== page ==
Christian Community Development at ACAC
In 2006, Allegheny Center Alliance embarked on a strategic planning process that began with strategic listening… listening for what God was saying to us as a church family about the direction our ministry should take in the years ahead. Among seven key Leadings that we discerned as God’s direction for our congregation was the following:
“God is calling us as a church to reach out to our North Side neighborhoods…listening, engaging, serving, partnering and evangelizing… to facilitate restoration, reconciliation and community in Christ’s Name.”
This Leading was but a re-focusing of efforts that had begun many years earlier when our leadership prayerfully laid out a new vision for the church that included “compassion for hurting people that produces both proclamation and demonstration of God’s love through Christian community development.”
If Jesus’ Great Commandment is to love God and love our neighbors, our hope is to excel in neighborliness as we follow Jesus in diverse community. And as members of the Christian Community Development Association (CCDA), we subscribe to a philosophy of community ministry that is holistic and church-based; one that understands that to “do justice” is a requirement, not an option, for God’s people. (Micah 6:8)
CCDA founder, Dr. John Perkins, has identified 3 key elements of a vital Christian community development strategy. He calls these “the three R’s”, and the descriptions below are taken from Dr. Perkin’s description of this principles in his book, Restoring At-Risk Communities.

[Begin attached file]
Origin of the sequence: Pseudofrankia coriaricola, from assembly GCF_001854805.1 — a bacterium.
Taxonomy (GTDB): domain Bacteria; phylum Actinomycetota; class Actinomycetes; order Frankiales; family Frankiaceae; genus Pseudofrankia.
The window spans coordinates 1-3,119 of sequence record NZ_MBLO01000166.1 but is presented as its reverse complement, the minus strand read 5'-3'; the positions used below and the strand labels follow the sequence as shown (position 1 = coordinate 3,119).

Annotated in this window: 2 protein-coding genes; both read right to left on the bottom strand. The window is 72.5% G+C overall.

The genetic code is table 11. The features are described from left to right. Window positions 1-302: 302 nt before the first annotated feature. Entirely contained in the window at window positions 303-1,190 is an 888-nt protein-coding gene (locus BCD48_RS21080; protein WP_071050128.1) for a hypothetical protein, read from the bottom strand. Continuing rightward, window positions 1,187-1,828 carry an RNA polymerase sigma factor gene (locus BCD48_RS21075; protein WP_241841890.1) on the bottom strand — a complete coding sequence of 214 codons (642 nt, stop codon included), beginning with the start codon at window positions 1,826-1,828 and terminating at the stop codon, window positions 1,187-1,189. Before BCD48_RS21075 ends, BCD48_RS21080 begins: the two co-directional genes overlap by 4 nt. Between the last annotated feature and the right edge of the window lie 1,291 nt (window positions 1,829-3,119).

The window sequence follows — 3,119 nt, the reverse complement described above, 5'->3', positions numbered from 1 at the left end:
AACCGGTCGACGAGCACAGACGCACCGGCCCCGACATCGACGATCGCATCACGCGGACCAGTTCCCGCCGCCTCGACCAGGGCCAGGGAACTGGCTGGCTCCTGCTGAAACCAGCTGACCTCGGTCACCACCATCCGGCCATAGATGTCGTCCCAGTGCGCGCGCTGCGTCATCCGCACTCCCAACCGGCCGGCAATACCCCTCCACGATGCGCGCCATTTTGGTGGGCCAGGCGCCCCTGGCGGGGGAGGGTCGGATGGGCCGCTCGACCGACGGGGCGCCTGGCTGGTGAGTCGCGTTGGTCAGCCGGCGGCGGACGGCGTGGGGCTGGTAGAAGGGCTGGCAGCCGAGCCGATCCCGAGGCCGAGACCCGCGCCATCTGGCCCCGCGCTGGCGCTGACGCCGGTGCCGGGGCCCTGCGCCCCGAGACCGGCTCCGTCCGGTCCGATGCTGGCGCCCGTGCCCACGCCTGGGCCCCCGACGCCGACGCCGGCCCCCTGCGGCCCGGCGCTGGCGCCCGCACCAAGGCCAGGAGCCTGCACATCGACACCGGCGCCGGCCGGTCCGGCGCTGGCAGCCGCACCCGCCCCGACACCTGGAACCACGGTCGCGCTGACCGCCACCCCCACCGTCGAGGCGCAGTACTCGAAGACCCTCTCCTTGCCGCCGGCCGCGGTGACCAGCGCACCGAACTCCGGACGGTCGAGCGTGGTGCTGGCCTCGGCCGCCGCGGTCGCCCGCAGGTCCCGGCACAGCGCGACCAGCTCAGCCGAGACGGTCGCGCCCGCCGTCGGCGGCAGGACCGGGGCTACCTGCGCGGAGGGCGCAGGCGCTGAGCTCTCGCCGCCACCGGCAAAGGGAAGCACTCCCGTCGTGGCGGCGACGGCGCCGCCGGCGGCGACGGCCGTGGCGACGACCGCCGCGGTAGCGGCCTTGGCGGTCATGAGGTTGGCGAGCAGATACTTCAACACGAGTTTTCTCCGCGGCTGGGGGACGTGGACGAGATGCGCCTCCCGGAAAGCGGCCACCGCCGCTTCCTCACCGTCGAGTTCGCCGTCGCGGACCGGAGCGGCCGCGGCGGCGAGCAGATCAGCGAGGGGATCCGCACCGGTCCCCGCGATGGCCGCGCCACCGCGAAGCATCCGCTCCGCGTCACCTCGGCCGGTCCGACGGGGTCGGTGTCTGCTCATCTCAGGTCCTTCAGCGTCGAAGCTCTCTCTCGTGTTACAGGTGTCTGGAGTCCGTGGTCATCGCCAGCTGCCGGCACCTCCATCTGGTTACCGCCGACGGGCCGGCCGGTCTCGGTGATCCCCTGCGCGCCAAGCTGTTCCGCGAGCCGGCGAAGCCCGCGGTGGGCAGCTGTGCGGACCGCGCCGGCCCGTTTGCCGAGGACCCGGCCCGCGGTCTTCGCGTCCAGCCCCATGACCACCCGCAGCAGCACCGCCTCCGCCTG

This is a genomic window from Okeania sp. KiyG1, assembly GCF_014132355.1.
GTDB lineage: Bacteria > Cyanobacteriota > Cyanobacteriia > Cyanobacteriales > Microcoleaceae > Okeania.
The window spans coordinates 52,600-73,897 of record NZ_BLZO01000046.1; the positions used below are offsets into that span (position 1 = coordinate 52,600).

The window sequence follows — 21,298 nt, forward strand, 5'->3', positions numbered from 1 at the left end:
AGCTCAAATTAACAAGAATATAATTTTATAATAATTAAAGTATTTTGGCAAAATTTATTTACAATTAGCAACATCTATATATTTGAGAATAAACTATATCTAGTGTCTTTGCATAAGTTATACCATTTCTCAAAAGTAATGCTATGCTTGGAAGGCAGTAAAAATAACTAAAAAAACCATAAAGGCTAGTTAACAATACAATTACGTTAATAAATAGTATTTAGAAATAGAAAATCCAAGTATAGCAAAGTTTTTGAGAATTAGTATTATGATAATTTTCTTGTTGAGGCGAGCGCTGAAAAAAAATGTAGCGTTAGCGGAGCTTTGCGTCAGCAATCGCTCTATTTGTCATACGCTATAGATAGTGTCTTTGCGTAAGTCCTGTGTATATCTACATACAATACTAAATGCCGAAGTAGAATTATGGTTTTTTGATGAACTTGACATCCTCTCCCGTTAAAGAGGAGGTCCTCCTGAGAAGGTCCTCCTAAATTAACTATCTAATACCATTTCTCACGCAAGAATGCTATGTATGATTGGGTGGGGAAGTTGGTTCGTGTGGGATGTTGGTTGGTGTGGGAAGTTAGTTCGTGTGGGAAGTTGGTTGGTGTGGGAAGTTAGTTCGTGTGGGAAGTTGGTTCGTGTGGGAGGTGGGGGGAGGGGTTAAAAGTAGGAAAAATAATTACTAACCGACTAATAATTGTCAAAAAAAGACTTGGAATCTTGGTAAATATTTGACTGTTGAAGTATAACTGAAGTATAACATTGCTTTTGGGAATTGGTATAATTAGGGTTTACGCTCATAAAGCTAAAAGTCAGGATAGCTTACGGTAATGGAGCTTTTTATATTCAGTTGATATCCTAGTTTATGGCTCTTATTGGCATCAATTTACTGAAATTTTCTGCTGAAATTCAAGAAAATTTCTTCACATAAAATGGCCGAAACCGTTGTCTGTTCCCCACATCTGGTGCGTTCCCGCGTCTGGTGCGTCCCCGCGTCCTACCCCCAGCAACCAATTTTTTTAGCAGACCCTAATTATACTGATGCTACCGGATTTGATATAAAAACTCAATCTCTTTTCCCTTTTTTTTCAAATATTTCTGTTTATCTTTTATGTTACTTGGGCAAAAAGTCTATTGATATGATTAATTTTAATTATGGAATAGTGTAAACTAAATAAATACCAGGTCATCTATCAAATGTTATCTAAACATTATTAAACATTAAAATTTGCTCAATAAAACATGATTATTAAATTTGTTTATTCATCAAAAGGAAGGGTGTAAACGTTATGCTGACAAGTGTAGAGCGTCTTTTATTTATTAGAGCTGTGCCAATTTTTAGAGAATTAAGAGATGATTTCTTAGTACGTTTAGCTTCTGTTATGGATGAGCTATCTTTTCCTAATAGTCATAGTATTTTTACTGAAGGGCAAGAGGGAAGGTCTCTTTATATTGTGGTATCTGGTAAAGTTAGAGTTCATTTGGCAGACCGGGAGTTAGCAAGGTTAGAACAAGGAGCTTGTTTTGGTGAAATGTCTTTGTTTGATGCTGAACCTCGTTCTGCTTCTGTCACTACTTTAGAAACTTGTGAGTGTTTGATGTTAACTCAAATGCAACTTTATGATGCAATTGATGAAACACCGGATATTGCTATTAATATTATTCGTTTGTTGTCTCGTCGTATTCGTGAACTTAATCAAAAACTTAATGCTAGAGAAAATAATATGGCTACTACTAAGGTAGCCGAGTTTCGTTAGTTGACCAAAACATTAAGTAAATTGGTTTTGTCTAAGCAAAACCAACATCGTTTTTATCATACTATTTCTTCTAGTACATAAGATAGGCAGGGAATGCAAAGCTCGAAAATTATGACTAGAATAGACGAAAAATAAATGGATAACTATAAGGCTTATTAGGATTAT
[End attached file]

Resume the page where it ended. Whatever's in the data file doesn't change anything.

- Relocation- i.e. living among the poor. Jesus relocated. He became one of us. He didn’t commute back and forth to heaven. Similarly, the most effective messenger of the gospel to the poor will also live among the poor.
- Reconciliation- People to God, Neighbor to Neighbor. Reconciliation is at the heart of the gospel… Our love for Christ should break down every racial, ethnic or economic barrier.
- Redistribution- This is not taking away from the rich and giving to the poor. Rather, it is when God’s people with resources are living in the poor community and are part of it, applying skills and resources to the problems of the community and thereby allowing a natural redistribution to occur.
There was a time, decades ago, when most of our church members had moved from the nearby urban communities to what was thought to be “greener pastures” in the suburbs. However, this is no longer the case. As ACAC’s witness has been observed by those living in the surrounding communities, the response has been transformative. Many hundreds of church members now come from our local neighborhoods. Hundreds more come from miles away, drawn by God’s Spirit and gathered together as young and old, rich and poor, black and white, urban and suburban, to worship Jesus as brothers and sisters in the faith.
Some have felt called to relocate to the North Side to advance our community mission. This has resulted in a clear witness before a watching culture. Pittsburgh’s mayor has applauded ACAC for its contribution to community development, and in 2007, the North Side Chamber of Commerce recognized ACAC for outstanding service to the community.
But man’s applause is not our motivation. Instead, our desire is merely to “adorn the doctrine of God our Savior” (Titus 2:10) in such a way that our neighbors on the North Side of Pittsburgh are drawn to Jesus, and that our community experiences an ever-increasing measure of His wholeness and peace (shalom).